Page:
Tag Archives: Refugee Women

From the Refugee Council: Report uncovers shocking treatment of detained women

From the Refugee Council:

Report uncovers shocking treatment of detained women

Women for Refugee Women have today published a shocking new report into the detention of asylum seeking women.

Detained: Women asylum seekers locked up in the UK is based on detailed interviews with 46 women who have sought asylum and been detained in the UK which finds that contrary to Government policy, victims of rape and torture who seek asylum in the UK are being routinely detained.

The report also finds alarming levels of depression and suicidal thoughts among detained women asylum seekers; and the routine use of male guards to watch women who have been raped and tortured.

Full Article:-  Report uncovers shocking treatment of detained women.


Reminder CMRB Event: Book Launch for ‘Refugee Women: Beyond gender versus culture’ by Leah Bassel

CMRB (Centre for research on Migration, Refugees and Belonging) is delighted to invite you to the book launch for

Refugee Women: Beyond gender versus culture


Leah Bassel

which will take place in

EB.G.05 Docklands Campus, University of East London, E16 2RD, nearest tube: Cyprus DLR


Monday 18th March, 4-6pm

Discussant: Prof. Maleiha Malik

Leah Bassel is New Blood Lecturer in Sociology at the University of Leicester.  Her research focuses on the political sociology of gender, migration, race and citizenship.  Her work has also been published in journals including Politics & Gender, Ethnicities, Government and Opposition and French Politics. She is an Assistant Editor of the journal Citizenship Studies.

Maleiha Malik is Professor in Law at King’s College London. She is a barrister and a member and fellow of the Honourable Society of Gray’s Inn. Her research focuses on the theory and practice of discrimination law. She is the co-author of Discrimination Law: Theory and Practice which was published in 2008.

Refugee Women: Beyond Gender Versus Culture

Debates over the headscarf and niqab, so-called ‘sharia-tribunals’, Female Genital Operations and forced marriages have raged in Europe and North America in recent years, raising the question – does accommodating Islam violate women’s rights? The book takes issue with the terms of this debate.  It contrasts debates in France over the headscarf and in Canada over religious arbitration with the lived experience of a specific group of Muslim women: Somali refugee women. The challenges these women eloquently describe first-hand demonstrate that the fray over accommodating culture and religion neglects other needs and engenders a democratic deficit.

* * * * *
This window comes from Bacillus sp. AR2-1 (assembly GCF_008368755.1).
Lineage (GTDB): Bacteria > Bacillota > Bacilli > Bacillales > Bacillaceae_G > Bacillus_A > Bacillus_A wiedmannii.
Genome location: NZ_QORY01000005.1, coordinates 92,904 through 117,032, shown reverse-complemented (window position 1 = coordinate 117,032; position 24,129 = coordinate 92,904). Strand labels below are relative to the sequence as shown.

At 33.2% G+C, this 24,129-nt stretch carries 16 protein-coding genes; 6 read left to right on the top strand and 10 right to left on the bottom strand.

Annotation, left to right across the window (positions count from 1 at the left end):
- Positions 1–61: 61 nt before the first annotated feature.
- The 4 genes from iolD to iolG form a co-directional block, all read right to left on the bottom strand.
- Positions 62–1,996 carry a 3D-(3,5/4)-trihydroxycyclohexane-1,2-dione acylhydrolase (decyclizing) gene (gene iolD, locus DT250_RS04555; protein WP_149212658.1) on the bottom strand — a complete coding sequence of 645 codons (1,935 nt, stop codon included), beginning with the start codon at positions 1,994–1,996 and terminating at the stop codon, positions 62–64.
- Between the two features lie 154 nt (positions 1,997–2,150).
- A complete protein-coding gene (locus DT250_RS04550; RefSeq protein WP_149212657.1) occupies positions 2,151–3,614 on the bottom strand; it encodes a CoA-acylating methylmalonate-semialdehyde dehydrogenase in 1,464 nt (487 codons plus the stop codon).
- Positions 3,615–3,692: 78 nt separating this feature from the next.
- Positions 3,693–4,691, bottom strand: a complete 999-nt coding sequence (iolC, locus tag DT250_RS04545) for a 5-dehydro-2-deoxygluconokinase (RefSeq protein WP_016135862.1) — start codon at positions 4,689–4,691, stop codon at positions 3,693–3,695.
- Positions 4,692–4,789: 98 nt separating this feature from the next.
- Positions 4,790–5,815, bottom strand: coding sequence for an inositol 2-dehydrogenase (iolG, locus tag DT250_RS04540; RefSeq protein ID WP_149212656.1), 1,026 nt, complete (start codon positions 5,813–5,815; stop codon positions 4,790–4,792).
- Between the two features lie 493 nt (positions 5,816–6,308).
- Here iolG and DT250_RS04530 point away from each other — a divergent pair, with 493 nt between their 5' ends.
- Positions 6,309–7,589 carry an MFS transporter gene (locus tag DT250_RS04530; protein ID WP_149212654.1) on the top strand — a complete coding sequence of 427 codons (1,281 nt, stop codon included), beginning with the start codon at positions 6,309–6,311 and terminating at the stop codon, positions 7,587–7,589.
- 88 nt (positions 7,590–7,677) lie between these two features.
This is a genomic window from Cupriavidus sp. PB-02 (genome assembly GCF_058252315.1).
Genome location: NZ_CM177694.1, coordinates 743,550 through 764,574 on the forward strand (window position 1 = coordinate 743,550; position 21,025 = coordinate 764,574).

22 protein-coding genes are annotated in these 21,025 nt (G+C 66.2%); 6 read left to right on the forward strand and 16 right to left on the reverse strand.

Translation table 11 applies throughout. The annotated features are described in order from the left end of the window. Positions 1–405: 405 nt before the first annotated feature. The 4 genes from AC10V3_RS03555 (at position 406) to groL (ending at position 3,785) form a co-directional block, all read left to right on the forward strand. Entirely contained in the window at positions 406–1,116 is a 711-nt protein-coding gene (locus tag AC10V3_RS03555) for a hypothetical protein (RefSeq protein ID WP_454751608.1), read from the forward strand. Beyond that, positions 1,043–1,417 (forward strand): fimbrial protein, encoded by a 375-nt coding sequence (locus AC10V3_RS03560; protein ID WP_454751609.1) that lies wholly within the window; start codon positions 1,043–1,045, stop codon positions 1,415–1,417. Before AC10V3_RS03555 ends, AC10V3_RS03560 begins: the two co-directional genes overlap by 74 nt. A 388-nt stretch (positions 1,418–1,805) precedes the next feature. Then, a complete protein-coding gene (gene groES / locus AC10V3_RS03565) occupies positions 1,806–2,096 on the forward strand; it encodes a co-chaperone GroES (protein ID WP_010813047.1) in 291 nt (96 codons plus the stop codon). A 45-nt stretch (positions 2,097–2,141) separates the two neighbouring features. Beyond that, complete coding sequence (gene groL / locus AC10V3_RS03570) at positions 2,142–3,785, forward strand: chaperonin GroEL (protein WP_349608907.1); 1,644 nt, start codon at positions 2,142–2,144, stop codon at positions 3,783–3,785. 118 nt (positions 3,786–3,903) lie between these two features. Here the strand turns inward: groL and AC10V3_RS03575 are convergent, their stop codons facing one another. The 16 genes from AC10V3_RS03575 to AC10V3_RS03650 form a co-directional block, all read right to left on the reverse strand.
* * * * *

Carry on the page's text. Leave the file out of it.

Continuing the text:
In Refugee Women: Beyond Gender versus Culture, new theoretical perspectives recast both the story told and who tells the tale. By focusing on the politics underlying how these debates are framed and the experiences of women at the heart of these controversies, women are considered first and foremost as democratic agents rather than actors in the ‘culture versus gender’ script. Crucially, the institutions and processes created to address women’s needs are critically assessed from this perspective.

Breaking from scholarship that focuses on whether the accommodation of culture and religion harms women, Bassel argues that this debate ignores the realities of the women at its heart. In these debates, Muslim women are constructed as silent victims. Bassel pleads compellingly for a consideration of women in all their complexity, as active participants in democratic life.

For more information on this book:  www.routledge.com/books/details/9780415603607/